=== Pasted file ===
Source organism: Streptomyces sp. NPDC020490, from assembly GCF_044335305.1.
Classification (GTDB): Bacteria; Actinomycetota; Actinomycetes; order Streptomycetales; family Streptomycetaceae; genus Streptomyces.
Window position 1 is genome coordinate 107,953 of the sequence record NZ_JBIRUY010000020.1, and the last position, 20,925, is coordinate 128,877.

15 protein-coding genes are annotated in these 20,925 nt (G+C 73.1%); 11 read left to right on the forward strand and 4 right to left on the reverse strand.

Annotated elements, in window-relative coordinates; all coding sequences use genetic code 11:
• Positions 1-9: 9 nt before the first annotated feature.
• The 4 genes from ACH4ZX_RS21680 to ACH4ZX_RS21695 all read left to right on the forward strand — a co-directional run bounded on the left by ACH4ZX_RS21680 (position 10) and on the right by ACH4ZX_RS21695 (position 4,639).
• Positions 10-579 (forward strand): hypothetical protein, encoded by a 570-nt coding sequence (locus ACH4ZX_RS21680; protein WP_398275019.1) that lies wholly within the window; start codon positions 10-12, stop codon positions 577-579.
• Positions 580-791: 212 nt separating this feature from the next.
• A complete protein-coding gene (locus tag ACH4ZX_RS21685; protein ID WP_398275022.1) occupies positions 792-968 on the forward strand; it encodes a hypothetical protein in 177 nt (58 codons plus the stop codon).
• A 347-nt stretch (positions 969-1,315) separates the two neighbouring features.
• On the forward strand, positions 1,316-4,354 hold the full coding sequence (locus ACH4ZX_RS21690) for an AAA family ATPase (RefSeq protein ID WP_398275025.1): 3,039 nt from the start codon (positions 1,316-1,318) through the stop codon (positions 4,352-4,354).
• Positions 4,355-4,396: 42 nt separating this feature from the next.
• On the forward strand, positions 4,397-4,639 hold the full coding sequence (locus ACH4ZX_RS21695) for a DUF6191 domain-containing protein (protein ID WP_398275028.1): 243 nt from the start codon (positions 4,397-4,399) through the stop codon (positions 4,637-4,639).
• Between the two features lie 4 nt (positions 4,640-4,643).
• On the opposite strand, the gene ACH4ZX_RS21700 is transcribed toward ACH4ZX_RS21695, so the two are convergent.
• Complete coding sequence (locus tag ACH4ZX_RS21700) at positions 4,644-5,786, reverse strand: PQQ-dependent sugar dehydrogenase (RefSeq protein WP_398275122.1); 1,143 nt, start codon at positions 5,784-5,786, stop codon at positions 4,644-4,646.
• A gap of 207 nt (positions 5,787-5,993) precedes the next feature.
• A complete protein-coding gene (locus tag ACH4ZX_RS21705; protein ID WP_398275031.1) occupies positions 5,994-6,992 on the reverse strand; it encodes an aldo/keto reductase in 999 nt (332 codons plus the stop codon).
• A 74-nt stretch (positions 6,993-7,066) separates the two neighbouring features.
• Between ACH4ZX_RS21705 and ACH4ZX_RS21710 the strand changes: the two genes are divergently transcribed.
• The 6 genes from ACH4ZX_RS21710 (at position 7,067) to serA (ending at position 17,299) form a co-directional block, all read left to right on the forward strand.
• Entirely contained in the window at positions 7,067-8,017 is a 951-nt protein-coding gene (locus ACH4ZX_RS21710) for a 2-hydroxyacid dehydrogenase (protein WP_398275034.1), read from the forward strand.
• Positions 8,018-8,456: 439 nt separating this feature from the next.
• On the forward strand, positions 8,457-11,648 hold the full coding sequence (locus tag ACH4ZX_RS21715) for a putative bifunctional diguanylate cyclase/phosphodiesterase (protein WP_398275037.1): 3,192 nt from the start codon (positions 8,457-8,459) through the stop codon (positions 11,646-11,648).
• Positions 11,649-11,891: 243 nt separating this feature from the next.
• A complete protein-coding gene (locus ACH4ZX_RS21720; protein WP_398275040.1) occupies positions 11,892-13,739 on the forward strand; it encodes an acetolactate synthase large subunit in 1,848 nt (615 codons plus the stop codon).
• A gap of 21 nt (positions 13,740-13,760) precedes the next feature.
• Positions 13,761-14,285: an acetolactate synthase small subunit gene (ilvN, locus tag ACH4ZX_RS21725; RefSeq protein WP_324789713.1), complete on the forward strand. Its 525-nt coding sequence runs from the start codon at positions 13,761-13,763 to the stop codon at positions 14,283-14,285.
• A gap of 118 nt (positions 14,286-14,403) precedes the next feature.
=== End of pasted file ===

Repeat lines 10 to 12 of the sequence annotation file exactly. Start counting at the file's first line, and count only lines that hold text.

• A complete protein-coding gene (locus tag ACH4ZX_RS21685; protein ID WP_398275022.1) occupies positions 792-968 on the forward strand; it encodes a hypothetical protein in 177 nt (58 codons plus the stop codon).
• A 347-nt stretch (positions 969-1,315) separates the two neighbouring features.
• On the forward strand, positions 1,316-4,354 hold the full coding sequence (locus ACH4ZX_RS21690) for an AAA family ATPase (RefSeq protein ID WP_398275025.1): 3,039 nt from the start codon (positions 1,316-1,318) through the stop codon (positions 4,352-4,354).